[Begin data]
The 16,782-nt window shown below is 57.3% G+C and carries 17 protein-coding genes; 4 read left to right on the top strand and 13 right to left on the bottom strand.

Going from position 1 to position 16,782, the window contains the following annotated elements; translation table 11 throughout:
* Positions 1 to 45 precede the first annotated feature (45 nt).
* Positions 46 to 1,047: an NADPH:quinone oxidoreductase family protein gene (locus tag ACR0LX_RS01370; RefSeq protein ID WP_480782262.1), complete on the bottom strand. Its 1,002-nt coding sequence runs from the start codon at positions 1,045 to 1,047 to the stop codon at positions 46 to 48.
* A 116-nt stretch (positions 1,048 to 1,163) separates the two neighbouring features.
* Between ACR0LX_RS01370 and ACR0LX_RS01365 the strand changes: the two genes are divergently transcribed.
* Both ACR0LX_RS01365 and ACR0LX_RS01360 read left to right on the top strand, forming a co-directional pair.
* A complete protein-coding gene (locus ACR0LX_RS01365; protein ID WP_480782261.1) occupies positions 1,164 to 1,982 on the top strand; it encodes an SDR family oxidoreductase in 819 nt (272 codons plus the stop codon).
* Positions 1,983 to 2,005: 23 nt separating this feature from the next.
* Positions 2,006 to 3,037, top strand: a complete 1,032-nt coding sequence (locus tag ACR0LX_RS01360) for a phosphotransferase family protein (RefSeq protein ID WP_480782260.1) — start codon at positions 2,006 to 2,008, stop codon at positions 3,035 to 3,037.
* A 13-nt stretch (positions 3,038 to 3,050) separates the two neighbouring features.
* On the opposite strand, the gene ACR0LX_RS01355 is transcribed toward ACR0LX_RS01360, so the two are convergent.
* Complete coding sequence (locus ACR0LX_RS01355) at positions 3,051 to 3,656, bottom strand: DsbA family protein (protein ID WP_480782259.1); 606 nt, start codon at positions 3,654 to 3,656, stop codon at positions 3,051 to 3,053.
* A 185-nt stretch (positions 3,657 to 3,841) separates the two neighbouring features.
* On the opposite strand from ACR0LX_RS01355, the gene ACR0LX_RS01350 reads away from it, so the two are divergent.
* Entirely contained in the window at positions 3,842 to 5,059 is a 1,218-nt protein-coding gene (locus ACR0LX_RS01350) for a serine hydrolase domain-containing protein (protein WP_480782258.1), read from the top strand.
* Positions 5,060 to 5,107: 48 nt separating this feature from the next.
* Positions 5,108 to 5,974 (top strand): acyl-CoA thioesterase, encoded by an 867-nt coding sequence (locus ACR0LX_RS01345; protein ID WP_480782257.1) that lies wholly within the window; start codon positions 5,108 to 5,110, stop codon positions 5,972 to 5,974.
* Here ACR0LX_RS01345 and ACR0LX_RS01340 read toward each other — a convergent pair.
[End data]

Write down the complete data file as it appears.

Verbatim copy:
The 16,782-nt window shown below is 57.3% G+C and carries 17 protein-coding genes; 4 read left to right on the top strand and 13 right to left on the bottom strand.

Going from position 1 to position 16,782, the window contains the following annotated elements; translation table 11 throughout:
* Positions 1 to 45 precede the first annotated feature (45 nt).
* Positions 46 to 1,047: an NADPH:quinone oxidoreductase family protein gene (locus tag ACR0LX_RS01370; RefSeq protein ID WP_480782262.1), complete on the bottom strand. Its 1,002-nt coding sequence runs from the start codon at positions 1,045 to 1,047 to the stop codon at positions 46 to 48.
* A 116-nt stretch (positions 1,048 to 1,163) separates the two neighbouring features.
* Between ACR0LX_RS01370 and ACR0LX_RS01365 the strand changes: the two genes are divergently transcribed.
* Both ACR0LX_RS01365 and ACR0LX_RS01360 read left to right on the top strand, forming a co-directional pair.
* A complete protein-coding gene (locus ACR0LX_RS01365; protein ID WP_480782261.1) occupies positions 1,164 to 1,982 on the top strand; it encodes an SDR family oxidoreductase in 819 nt (272 codons plus the stop codon).
* Positions 1,983 to 2,005: 23 nt separating this feature from the next.
* Positions 2,006 to 3,037, top strand: a complete 1,032-nt coding sequence (locus tag ACR0LX_RS01360) for a phosphotransferase family protein (RefSeq protein ID WP_480782260.1) — start codon at positions 2,006 to 2,008, stop codon at positions 3,035 to 3,037.
* A 13-nt stretch (positions 3,038 to 3,050) separates the two neighbouring features.
* On the opposite strand, the gene ACR0LX_RS01355 is transcribed toward ACR0LX_RS01360, so the two are convergent.
* Complete coding sequence (locus ACR0LX_RS01355) at positions 3,051 to 3,656, bottom strand: DsbA family protein (protein ID WP_480782259.1); 606 nt, start codon at positions 3,654 to 3,656, stop codon at positions 3,051 to 3,053.
* A 185-nt stretch (positions 3,657 to 3,841) separates the two neighbouring features.
* On the opposite strand from ACR0LX_RS01355, the gene ACR0LX_RS01350 reads away from it, so the two are divergent.
* Entirely contained in the window at positions 3,842 to 5,059 is a 1,218-nt protein-coding gene (locus ACR0LX_RS01350) for a serine hydrolase domain-containing protein (protein WP_480782258.1), read from the top strand.
* Positions 5,060 to 5,107: 48 nt separating this feature from the next.
* Positions 5,108 to 5,974 (top strand): acyl-CoA thioesterase, encoded by an 867-nt coding sequence (locus ACR0LX_RS01345; protein ID WP_480782257.1) that lies wholly within the window; start codon positions 5,108 to 5,110, stop codon positions 5,972 to 5,974.
* Here ACR0LX_RS01345 and ACR0LX_RS01340 read toward each other — a convergent pair.